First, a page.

New anti-trafficking legislation to protect minors

Publicated on: March 23, 2020

The Criminal Code, the Act on Minor Offences, the Act on Organized Crime as well as the Child Protection Act were amended with a view to protecting children from sexual exploitation.

Hungary’s National Strategy against Trafficking in Human Beings (2020–2023) and the action plan on measures to be implemented in 2020–2021 were adopted in February 2020 by Government Decision No. 1046/2020 (II. 18.). The new strategy has foreseen the improvement of the legal environment for combatting human trafficking, which aims to exempt minors providing sexual services from criminal liability and to criminalize the users of any services provided by the victims of trafficking (reduction of the demand side).

All the following changes were included in Act V of 2020 on the amendment of certain laws to prevent the exploitation of victims of human trafficking, unanimously adopted by Parliament on 10 March. It will take effect on 1 July 2020.

The Act LXXV of 1999 on Organized Crime stipulates that persons under the age of 18 may not offer sexual services. 

In this spirit, a new section was added to the Act II of 2012 on Minor Offences: the violation of prohibition of offering sexual services is not punishable if the offender has not attained the age of 18 at the time of the commission of the act – prostitutes below the age of majority are treated as victims by the law (and not perpetrators), so criminal proceedings against cannot be commenced against them.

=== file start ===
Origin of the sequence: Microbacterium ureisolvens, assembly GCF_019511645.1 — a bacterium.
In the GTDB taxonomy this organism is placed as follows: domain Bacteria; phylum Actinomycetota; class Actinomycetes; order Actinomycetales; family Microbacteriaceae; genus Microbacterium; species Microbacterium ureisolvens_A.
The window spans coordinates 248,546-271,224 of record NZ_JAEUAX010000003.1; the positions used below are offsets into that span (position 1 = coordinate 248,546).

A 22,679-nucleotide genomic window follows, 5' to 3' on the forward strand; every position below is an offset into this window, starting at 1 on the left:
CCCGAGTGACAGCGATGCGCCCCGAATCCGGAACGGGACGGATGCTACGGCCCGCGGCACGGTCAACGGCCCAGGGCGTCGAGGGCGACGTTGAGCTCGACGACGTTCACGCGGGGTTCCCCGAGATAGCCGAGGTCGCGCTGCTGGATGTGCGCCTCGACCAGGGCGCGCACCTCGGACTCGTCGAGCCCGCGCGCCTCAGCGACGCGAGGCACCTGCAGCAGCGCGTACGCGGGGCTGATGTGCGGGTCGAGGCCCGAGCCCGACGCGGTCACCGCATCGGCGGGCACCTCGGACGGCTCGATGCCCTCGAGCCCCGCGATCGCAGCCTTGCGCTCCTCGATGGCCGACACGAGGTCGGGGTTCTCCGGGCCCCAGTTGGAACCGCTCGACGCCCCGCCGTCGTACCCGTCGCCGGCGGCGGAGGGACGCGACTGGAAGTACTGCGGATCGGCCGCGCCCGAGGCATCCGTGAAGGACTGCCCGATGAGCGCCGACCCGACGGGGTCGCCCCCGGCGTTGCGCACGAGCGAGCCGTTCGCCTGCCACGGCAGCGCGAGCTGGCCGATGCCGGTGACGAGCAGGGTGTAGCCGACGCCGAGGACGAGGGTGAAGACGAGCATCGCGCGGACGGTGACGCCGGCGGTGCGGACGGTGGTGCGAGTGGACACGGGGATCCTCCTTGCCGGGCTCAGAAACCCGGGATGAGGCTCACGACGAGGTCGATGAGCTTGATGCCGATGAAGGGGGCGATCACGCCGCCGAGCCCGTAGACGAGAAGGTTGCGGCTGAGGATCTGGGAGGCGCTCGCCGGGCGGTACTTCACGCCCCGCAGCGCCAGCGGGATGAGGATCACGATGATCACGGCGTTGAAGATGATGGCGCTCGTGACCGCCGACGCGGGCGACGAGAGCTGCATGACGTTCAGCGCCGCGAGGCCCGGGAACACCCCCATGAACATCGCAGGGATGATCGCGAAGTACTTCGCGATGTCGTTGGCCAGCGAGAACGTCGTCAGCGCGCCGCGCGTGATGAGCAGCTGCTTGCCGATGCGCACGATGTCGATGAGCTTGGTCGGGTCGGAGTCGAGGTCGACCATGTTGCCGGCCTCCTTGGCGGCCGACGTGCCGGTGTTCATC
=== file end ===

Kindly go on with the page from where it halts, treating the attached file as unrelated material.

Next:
The next step of referral is laid down in the Act XXXI of 1997 on Child Protection. The minor violating the prohibition of offering sexual services is a presumed victim of human trafficking and thus provided with specialized care. In such a case, the police apply a so-called general protection measure and take the minor to the designated special childcare institution. Guardianship authority is notified without delay, though the placement is an immediately enforceable decision, and not subject to prior decision of the guardianship authority.

Lastly, three major amendments were made to the Act C of 2012 on the Criminal Code. The legal definitions of trafficking in human beings (Article 192) and forced labour (Article 193) are merged – a reasonable simplification of the regulation, since it’s conceptually a part to whole relation. 

In the same time, the penalty rates increase: the offense described in the standard case is punishable by imprisonment of up to 5 years instead of 3 years.

Consciously utilising the services or other activities of victims of human trafficking and forced labour will become punishable as well. In case of the use of child sexual services (Article 203) children are protected by means of higher penalty: “who pays for sexual intercourse with a minor under 18 years of age is guilty of a felony punishable by imprisonment between 2 to 8 years”.  


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